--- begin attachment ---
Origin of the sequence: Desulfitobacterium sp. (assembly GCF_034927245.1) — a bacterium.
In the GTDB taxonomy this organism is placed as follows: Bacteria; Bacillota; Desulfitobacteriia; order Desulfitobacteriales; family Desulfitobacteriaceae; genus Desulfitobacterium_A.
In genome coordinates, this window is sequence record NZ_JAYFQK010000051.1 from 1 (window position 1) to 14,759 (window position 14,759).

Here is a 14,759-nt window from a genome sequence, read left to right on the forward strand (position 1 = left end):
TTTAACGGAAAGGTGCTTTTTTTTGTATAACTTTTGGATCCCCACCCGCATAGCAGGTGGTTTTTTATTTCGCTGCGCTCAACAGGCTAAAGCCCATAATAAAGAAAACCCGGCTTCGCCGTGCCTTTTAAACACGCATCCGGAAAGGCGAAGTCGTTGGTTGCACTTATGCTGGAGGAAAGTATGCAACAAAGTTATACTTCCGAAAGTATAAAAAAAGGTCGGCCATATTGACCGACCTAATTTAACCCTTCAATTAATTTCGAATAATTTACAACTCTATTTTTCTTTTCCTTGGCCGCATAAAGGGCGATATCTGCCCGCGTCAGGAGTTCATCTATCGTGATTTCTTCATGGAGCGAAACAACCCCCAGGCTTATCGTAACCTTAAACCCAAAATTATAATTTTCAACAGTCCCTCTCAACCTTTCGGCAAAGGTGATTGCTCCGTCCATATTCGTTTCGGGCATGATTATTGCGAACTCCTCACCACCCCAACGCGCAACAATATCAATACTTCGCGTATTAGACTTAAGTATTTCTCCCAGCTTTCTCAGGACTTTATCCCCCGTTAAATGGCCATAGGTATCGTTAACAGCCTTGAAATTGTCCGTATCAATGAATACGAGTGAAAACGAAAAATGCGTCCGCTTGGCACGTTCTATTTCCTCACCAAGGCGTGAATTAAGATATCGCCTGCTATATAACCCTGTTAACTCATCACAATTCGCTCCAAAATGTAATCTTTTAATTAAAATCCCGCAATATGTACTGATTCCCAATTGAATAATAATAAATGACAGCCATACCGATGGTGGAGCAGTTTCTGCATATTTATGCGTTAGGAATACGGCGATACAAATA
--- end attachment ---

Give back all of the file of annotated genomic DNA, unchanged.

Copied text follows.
Origin of the sequence: Desulfitobacterium sp. (assembly GCF_034927245.1) — a bacterium.
In the GTDB taxonomy this organism is placed as follows: Bacteria; Bacillota; Desulfitobacteriia; order Desulfitobacteriales; family Desulfitobacteriaceae; genus Desulfitobacterium_A.
In genome coordinates, this window is sequence record NZ_JAYFQK010000051.1 from 1 (window position 1) to 14,759 (window position 14,759).

Here is a 14,759-nt window from a genome sequence, read left to right on the forward strand (position 1 = left end):
TTTAACGGAAAGGTGCTTTTTTTTGTATAACTTTTGGATCCCCACCCGCATAGCAGGTGGTTTTTTATTTCGCTGCGCTCAACAGGCTAAAGCCCATAATAAAGAAAACCCGGCTTCGCCGTGCCTTTTAAACACGCATCCGGAAAGGCGAAGTCGTTGGTTGCACTTATGCTGGAGGAAAGTATGCAACAAAGTTATACTTCCGAAAGTATAAAAAAAGGTCGGCCATATTGACCGACCTAATTTAACCCTTCAATTAATTTCGAATAATTTACAACTCTATTTTTCTTTTCCTTGGCCGCATAAAGGGCGATATCTGCCCGCGTCAGGAGTTCATCTATCGTGATTTCTTCATGGAGCGAAACAACCCCCAGGCTTATCGTAACCTTAAACCCAAAATTATAATTTTCAACAGTCCCTCTCAACCTTTCGGCAAAGGTGATTGCTCCGTCCATATTCGTTTCGGGCATGATTATTGCGAACTCCTCACCACCCCAACGCGCAACAATATCAATACTTCGCGTATTAGACTTAAGTATTTCTCCCAGCTTTCTCAGGACTTTATCCCCCGTTAAATGGCCATAGGTATCGTTAACAGCCTTGAAATTGTCCGTATCAATGAATACGAGTGAAAACGAAAAATGCGTCCGCTTGGCACGTTCTATTTCCTCACCAAGGCGTGAATTAAGATATCGCCTGCTATATAACCCTGTTAACTCATCACAATTCGCTCCAAAATGTAATCTTTTAATTAAAATCCCGCAATATGTACTGATTCCCAATTGAATAATAATAAATGACAGCCATACCGATGGTGGAGCAGTTTCTGCATATTTATGCGTTAGGAATACGGCGATACAAATA